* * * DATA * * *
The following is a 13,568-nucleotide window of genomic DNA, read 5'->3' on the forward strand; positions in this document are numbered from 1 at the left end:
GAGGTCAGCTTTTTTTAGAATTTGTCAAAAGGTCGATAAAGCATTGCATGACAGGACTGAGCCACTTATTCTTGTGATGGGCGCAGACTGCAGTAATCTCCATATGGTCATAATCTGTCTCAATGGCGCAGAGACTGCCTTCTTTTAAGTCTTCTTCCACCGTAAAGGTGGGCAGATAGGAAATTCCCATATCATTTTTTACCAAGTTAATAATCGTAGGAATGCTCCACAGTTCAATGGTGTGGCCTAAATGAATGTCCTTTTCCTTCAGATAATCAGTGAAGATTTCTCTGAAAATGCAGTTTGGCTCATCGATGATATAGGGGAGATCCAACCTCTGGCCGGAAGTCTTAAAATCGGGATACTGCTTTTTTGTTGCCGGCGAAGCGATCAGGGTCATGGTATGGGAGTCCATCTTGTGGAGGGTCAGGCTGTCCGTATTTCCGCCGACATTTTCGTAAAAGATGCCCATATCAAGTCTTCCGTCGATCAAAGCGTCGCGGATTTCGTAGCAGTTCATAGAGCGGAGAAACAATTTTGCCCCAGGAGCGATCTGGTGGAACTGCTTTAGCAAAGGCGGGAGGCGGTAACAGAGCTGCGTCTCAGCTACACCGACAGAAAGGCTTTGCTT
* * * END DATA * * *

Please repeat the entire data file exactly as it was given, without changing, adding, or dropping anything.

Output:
The following is a 13,568-nucleotide window of genomic DNA, read 5'->3' on the forward strand; positions in this document are numbered from 1 at the left end:
GAGGTCAGCTTTTTTTAGAATTTGTCAAAAGGTCGATAAAGCATTGCATGACAGGACTGAGCCACTTATTCTTGTGATGGGCGCAGACTGCAGTAATCTCCATATGGTCATAATCTGTCTCAATGGCGCAGAGACTGCCTTCTTTTAAGTCTTCTTCCACCGTAAAGGTGGGCAGATAGGAAATTCCCATATCATTTTTTACCAAGTTAATAATCGTAGGAATGCTCCACAGTTCAATGGTGTGGCCTAAATGAATGTCCTTTTCCTTCAGATAATCAGTGAAGATTTCTCTGAAAATGCAGTTTGGCTCATCGATGATATAGGGGAGATCCAACCTCTGGCCGGAAGTCTTAAAATCGGGATACTGCTTTTTTGTTGCCGGCGAAGCGATCAGGGTCATGGTATGGGAGTCCATCTTGTGGAGGGTCAGGCTGTCCGTATTTCCGCCGACATTTTCGTAAAAGATGCCCATATCAAGTCTTCCGTCGATCAAAGCGTCGCGGATTTCGTAGCAGTTCATAGAGCGGAGAAACAATTTTGCCCCAGGAGCGATCTGGTGGAACTGCTTTAGCAAAGGCGGGAGGCGGTAACAGAGCTGCGTCTCAGCTACACCGACAGAAAGGCTTTGCTT